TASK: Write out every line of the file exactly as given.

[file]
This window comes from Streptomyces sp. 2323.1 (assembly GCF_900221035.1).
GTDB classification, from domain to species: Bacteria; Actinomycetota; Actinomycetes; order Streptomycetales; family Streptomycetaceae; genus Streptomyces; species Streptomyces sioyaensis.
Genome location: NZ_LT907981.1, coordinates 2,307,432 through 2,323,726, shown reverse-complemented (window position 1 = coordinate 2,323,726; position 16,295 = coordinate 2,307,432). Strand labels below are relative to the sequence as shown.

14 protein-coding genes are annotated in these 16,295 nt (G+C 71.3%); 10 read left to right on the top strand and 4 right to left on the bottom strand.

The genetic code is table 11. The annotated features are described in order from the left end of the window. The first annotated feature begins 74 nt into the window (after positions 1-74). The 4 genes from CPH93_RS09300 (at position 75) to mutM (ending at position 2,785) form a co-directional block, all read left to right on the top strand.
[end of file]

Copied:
This window comes from Streptomyces sp. 2323.1 (assembly GCF_900221035.1).
GTDB classification, from domain to species: Bacteria; Actinomycetota; Actinomycetes; order Streptomycetales; family Streptomycetaceae; genus Streptomyces; species Streptomyces sioyaensis.
Genome location: NZ_LT907981.1, coordinates 2,307,432 through 2,323,726, shown reverse-complemented (window position 1 = coordinate 2,323,726; position 16,295 = coordinate 2,307,432). Strand labels below are relative to the sequence as shown.

14 protein-coding genes are annotated in these 16,295 nt (G+C 71.3%); 10 read left to right on the top strand and 4 right to left on the bottom strand.

The genetic code is table 11. The annotated features are described in order from the left end of the window. The first annotated feature begins 74 nt into the window (after positions 1-74). The 4 genes from CPH93_RS09300 (at position 75) to mutM (ending at position 2,785) form a co-directional block, all read left to right on the top strand.